Now I am supposed to release the bulb from its housing. The manual shows an incomprehensible, IKEA-esque illustration with an arrow that doesn't seem to communicate anything to me at all except that it's supposed to come out. And this spring is behind everything, so you can't see it at all, but are simply supposed to feel it and somehow know how to release it.I, however, do not seem to have the proper touch (Problem #8), so I can't get it to release. It moves, just a little, but does not release. I study the diagram intently, hoping to figure out the secret motion that will unleash the bulb, and by dint of trial and error, finally get the latch to unhook.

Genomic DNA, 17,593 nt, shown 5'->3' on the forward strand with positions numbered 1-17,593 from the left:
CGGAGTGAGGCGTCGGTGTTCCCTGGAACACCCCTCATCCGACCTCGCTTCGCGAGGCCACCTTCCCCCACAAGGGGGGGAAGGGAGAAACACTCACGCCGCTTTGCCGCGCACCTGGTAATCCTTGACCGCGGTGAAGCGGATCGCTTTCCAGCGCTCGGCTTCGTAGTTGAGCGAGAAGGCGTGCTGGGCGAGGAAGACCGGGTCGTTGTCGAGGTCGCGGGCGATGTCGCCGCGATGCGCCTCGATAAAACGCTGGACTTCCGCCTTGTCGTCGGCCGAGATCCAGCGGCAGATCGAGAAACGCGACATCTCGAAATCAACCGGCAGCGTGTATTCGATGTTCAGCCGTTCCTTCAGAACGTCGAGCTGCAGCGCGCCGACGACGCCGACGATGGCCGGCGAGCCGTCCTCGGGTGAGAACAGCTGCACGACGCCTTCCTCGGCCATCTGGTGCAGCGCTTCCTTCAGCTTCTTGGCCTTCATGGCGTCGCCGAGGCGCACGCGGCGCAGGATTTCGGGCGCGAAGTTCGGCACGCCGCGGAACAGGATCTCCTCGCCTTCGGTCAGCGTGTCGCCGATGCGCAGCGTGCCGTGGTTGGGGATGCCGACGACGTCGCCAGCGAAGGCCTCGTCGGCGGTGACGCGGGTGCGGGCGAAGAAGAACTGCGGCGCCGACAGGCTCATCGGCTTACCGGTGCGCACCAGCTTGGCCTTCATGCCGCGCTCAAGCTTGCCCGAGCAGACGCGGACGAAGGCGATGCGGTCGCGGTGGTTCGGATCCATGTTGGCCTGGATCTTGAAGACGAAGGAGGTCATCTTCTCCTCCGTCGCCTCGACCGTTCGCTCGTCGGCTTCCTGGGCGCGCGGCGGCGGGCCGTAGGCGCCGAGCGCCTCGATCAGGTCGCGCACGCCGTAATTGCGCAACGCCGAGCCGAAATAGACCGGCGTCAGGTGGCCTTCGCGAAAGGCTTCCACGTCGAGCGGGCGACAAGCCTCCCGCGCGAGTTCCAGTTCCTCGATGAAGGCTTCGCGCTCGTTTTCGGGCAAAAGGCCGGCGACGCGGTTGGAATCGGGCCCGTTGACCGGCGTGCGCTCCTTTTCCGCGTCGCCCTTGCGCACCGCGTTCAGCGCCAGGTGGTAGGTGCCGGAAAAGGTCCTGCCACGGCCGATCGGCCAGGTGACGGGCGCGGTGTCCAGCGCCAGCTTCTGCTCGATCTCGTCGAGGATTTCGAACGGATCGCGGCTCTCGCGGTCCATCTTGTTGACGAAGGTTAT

Now I have to pull out the bulb. Wait. Have I mentioned that the swim goggles keep steaming up because I am sweating profusely? (Problem #9) So I am trying to remove the bulb while the edges of my vision are going blurrier and blurrier. I snake the bulb out from behind all of the machinery carefully, like I'm handling a bomb, which I suppose, in some small way, it is. I get it out of the engine compartment and lay it gently on the grass next to my car. Then I take off the goggles so that they can de-steam while I read the manual again.